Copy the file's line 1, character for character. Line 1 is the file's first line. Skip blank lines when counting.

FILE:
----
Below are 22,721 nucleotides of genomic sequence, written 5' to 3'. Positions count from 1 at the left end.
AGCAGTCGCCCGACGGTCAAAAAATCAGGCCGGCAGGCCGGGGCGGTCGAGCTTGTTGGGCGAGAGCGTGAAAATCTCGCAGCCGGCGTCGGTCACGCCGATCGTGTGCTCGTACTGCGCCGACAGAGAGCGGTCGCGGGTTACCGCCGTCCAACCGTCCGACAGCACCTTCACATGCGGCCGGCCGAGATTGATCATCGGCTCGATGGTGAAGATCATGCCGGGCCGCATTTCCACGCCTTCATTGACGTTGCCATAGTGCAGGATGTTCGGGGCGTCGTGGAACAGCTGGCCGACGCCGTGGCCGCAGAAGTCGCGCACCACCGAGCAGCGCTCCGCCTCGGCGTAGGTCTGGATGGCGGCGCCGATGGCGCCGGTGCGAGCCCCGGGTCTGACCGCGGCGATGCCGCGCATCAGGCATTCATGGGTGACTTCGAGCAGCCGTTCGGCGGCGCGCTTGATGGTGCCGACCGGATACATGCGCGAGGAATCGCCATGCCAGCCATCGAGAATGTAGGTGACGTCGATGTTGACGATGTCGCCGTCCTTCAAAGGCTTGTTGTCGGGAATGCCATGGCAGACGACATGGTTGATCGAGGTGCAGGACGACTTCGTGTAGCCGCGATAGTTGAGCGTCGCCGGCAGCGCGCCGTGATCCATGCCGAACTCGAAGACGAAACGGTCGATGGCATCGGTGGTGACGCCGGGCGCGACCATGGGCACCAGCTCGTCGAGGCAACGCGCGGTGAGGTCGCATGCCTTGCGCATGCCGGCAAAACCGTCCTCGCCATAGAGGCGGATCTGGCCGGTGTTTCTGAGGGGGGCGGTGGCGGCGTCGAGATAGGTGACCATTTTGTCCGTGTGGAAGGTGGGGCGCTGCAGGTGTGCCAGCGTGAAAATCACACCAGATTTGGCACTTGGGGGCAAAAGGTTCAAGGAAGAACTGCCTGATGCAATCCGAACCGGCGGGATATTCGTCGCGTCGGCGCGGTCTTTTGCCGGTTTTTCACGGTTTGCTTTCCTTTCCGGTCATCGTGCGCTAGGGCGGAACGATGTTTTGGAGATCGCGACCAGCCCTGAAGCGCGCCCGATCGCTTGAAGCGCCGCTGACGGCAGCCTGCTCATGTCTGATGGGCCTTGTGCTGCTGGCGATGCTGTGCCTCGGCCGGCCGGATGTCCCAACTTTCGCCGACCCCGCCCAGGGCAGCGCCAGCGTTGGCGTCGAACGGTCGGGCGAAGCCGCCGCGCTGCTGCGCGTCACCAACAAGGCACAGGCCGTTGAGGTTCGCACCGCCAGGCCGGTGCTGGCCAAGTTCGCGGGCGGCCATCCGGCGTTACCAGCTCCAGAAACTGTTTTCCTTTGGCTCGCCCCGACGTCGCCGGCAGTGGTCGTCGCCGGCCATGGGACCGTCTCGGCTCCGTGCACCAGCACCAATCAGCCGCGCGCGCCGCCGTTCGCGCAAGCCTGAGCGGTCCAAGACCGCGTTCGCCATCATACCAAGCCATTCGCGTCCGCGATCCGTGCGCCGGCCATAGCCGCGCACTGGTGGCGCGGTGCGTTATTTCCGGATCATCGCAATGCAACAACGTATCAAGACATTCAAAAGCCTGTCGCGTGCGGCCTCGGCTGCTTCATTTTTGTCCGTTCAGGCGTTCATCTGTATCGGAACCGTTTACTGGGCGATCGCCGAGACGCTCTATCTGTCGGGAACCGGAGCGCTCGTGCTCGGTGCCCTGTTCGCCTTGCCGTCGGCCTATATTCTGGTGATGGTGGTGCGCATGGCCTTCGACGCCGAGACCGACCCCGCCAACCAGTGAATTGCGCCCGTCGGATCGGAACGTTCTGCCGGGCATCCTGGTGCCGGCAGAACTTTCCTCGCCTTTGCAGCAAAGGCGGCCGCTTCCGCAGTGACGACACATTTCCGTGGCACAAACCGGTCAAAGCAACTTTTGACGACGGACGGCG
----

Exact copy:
Below are 22,721 nucleotides of genomic sequence, written 5' to 3'. Positions count from 1 at the left end.